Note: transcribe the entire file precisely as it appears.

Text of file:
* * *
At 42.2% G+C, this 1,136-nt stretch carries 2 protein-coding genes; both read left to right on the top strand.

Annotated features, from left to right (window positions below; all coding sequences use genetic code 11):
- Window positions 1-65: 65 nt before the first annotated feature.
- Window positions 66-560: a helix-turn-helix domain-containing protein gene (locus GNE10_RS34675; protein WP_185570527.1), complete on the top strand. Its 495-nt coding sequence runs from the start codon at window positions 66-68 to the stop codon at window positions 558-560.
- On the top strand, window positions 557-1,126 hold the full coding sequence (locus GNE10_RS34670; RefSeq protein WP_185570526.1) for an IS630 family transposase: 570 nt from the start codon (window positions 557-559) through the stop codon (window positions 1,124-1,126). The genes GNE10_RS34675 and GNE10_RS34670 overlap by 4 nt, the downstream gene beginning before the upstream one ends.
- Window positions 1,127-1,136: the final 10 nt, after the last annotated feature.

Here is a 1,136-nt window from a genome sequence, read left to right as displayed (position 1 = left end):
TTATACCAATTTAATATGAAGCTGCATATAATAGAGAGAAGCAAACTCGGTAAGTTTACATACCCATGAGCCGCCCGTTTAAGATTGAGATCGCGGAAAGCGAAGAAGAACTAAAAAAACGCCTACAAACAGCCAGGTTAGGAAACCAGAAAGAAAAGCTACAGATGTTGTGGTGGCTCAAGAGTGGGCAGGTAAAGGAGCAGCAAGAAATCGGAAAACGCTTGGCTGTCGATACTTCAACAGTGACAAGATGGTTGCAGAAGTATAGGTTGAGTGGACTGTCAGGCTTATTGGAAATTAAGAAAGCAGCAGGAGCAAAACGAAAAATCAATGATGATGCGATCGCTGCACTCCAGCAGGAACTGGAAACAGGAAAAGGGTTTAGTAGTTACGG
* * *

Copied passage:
At 42.2% G+C, this 1,136-nt stretch carries 2 protein-coding genes; both read left to right on the top strand.

Annotated features, from left to right (window positions below; all coding sequences use genetic code 11):
- Window positions 1-65: 65 nt before the first annotated feature.
- Window positions 66-560: a helix-turn-helix domain-containing protein gene (locus GNE10_RS34675; protein WP_185570527.1), complete on the top strand. Its 495-nt coding sequence runs from the start codon at window positions 66-68 to the stop codon at window positions 558-560.
- On the top strand, window positions 557-1,126 hold the full coding sequence (locus GNE10_RS34670; RefSeq protein WP_185570526.1) for an IS630 family transposase: 570 nt from the start codon (window positions 557-559) through the stop codon (window positions 1,124-1,126). The genes GNE10_RS34675 and GNE10_RS34670 overlap by 4 nt, the downstream gene beginning before the upstream one ends.
- Window positions 1,127-1,136: the final 10 nt, after the last annotated feature.

Here is a 1,136-nt window from a genome sequence, read left to right as displayed (position 1 = left end):
TTATACCAATTTAATATGAAGCTGCATATAATAGAGAGAAGCAAACTCGGTAAGTTTACATACCCATGAGCCGCCCGTTTAAGATTGAGATCGCGGAAAGCGAAGAAGAACTAAAAAAACGCCTACAAACAGCCAGGTTAGGAAACCAGAAAGAAAAGCTACAGATGTTGTGGTGGCTCAAGAGTGGGCAGGTAAAGGAGCAGCAAGAAATCGGAAAACGCTTGGCTGTCGATACTTCAACAGTGACAAGATGGTTGCAGAAGTATAGGTTGAGTGGACTGTCAGGCTTATTGGAAATTAAGAAAGCAGCAGGAGCAAAACGAAAAATCAATGATGATGCGATCGCTGCACTCCAGCAGGAACTGGAAACAGGAAAAGGGTTTAGTAGTTACGG